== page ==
Development, acceptance, and use patterns of a computer-based education and social support system for people living with AIDS/HIV infection

Eric W. Boberg*, David H. Gustafson, Robert P. Hawkins, Chien Lung Chan, Earl Bricker, Suzanne Pingree, Haile Berhe, Anthony Peressini

*Corresponding author for this work

Research output: Contribution to journalArticlepeer-review

76 Scopus citations

Abstract

A computer-based support system has been developed to provide information, referrals, decision support, and social support to people living with AIDS/HIV infection. CHESS (the Comprehensive Health Enhancement Support System) uses personal computers placed in users' homes and linked together via modem through a central "host" computer. Color, graphics, and simple user prompts make the system easy to use. HIV-positive subjects (96 male, 20 female) were given CHESS computers to use in their homes for 3 to 6 months. Subjects used CHESS services a total of 15,966 times for over 4,600 hr of use, an average of about one use per subject per day throughout the study. Each subject used CHESS an average of over 39 hr. The system was heavily used by all segments of the study population. Women and minorities used the system at least as frequently as their male and Caucasian counterparts. In fact, Caucasian and minority women used some parts of the system significantly more than other subjects. Subjects rated CHESS very positively in terms of usefulness and ease of use. Thus, CHESS appears to be a heavily used and highly accepted means of providing information and support to HIV-infected individuals.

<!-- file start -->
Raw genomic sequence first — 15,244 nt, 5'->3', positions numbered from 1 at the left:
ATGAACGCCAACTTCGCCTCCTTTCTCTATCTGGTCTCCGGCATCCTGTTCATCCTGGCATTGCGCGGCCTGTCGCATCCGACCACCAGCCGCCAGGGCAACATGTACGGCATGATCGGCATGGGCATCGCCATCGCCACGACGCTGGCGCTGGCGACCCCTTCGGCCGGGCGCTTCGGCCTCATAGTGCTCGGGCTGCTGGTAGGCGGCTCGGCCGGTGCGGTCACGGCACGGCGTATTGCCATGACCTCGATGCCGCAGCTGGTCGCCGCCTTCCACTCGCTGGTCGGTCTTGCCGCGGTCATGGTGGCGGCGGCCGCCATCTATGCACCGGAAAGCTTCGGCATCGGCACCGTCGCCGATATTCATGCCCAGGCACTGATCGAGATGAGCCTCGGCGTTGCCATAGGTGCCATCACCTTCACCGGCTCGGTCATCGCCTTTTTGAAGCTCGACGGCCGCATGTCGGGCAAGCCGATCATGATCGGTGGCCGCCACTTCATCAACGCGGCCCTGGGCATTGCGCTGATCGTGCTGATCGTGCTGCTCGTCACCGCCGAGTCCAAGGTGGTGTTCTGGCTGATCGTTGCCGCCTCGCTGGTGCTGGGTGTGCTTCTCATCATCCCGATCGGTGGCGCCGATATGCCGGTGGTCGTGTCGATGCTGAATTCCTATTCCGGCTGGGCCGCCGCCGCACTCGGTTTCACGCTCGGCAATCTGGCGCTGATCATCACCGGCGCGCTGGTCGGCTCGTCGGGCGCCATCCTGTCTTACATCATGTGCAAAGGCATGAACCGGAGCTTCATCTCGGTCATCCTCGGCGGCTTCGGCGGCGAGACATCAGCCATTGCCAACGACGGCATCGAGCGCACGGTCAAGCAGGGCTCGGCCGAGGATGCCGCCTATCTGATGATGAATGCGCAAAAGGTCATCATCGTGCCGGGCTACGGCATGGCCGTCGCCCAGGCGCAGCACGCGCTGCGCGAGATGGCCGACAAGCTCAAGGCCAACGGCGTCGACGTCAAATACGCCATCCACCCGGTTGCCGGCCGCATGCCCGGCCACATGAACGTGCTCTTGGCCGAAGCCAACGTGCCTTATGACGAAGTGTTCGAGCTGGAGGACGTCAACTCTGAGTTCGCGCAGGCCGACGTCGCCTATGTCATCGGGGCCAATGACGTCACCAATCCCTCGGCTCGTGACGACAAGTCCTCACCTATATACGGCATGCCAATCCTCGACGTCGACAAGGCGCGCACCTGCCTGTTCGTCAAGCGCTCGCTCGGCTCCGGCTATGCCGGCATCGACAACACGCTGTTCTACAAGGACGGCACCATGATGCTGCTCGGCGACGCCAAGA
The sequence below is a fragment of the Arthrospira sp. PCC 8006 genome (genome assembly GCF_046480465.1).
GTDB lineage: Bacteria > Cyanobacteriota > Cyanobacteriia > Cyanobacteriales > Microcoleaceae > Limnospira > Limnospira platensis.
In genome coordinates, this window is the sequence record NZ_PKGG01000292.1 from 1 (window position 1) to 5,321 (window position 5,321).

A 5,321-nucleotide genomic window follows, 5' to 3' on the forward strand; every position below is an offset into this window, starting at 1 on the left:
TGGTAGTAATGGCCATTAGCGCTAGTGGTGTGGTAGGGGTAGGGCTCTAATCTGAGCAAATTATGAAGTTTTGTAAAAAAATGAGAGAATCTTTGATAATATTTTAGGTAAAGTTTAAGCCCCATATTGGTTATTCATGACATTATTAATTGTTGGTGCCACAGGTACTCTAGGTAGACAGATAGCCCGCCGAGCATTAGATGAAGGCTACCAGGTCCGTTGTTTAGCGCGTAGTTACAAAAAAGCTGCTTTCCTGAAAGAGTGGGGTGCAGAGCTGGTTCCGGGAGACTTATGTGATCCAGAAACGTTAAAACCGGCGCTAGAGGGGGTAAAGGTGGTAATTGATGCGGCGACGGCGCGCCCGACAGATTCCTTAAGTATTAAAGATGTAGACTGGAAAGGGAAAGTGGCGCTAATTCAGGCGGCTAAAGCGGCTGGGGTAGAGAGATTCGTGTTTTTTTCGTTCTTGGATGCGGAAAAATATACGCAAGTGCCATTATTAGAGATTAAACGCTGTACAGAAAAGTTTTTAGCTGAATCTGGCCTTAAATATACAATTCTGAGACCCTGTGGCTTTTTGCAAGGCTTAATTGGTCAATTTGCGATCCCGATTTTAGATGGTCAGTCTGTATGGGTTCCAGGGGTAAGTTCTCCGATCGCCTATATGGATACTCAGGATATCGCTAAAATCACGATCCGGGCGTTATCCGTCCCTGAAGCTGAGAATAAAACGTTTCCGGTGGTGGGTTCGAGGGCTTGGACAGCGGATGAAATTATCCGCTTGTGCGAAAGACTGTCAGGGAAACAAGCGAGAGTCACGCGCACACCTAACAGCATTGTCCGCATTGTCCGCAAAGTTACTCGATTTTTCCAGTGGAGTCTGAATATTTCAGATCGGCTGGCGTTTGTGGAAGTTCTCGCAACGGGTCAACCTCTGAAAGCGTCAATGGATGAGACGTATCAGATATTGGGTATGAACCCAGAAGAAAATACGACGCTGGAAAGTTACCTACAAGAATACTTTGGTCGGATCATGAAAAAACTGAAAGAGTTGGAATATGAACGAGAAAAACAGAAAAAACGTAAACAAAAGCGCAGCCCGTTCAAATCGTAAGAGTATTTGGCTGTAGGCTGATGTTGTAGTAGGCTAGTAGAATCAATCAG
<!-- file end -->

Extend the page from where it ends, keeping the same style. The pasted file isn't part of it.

Original languageEnglish (US)
Pages (from-to)289-311
Number of pages23
JournalComputers in Human Behavior
Volume11
Issue number2
DOIs
StatePublished - Jan 1 1995

ASJC Scopus subject areas

  • Arts and Humanities (miscellaneous)
  • Human-Computer Interaction
  • Psychology(all)

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